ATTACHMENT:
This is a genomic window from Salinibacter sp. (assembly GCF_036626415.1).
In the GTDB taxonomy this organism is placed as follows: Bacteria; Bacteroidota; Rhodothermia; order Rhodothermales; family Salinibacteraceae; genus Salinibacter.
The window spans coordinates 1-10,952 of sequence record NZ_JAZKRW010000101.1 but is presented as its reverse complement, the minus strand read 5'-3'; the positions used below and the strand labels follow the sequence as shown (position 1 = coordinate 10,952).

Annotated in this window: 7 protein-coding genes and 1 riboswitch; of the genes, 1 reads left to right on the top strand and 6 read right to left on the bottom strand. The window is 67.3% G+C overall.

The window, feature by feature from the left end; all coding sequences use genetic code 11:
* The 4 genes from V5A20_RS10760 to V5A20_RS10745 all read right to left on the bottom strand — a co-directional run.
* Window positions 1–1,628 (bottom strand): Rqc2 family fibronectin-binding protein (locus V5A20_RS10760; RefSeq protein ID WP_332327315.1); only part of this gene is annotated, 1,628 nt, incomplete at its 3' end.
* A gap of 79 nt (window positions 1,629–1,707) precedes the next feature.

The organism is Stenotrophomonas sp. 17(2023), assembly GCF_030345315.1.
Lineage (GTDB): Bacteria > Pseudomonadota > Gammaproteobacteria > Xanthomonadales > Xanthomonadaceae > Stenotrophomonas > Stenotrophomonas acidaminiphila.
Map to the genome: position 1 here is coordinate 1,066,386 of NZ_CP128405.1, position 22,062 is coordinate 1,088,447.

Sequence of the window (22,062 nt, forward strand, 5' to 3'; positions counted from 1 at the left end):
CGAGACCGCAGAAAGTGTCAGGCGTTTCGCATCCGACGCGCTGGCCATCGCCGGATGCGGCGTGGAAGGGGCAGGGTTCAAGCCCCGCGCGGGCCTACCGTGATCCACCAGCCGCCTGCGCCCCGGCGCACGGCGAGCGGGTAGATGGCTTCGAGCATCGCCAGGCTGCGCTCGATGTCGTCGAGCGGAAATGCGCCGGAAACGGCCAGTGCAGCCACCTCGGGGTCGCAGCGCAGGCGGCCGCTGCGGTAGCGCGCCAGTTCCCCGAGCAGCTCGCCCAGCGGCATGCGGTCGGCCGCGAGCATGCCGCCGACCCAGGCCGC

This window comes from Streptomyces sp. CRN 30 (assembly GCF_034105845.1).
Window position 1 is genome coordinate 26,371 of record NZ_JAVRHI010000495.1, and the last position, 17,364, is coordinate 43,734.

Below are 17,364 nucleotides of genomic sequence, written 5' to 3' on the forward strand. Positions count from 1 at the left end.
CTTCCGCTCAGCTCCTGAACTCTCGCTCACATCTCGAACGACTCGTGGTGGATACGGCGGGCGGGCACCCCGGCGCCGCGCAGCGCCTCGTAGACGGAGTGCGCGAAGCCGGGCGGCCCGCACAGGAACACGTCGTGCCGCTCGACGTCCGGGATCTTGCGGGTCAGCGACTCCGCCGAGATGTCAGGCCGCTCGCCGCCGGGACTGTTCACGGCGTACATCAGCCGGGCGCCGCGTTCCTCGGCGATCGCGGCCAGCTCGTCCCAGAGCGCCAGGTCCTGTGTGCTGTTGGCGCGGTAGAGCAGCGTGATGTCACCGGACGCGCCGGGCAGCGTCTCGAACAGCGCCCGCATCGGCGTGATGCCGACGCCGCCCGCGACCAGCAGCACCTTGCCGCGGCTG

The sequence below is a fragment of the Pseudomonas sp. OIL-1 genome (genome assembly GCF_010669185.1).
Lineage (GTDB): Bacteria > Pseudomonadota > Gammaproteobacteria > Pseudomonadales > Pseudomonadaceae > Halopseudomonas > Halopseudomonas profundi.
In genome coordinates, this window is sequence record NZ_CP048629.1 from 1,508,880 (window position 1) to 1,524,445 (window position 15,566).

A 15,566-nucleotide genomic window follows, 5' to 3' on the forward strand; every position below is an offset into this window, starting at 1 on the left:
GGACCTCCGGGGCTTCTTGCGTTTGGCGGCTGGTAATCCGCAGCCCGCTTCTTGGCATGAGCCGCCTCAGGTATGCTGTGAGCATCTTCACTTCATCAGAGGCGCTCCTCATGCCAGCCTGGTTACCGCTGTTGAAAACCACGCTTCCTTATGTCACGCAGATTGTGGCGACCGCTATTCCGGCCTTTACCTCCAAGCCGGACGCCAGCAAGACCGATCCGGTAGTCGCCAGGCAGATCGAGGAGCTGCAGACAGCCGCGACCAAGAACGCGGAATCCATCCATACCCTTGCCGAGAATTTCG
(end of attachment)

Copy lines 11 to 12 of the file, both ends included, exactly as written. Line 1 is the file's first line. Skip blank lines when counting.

Map to the genome: position 1 here is coordinate 1,066,386 of NZ_CP128405.1, position 22,062 is coordinate 1,088,447.

Sequence of the window (22,062 nt, forward strand, 5' to 3'; positions counted from 1 at the left end):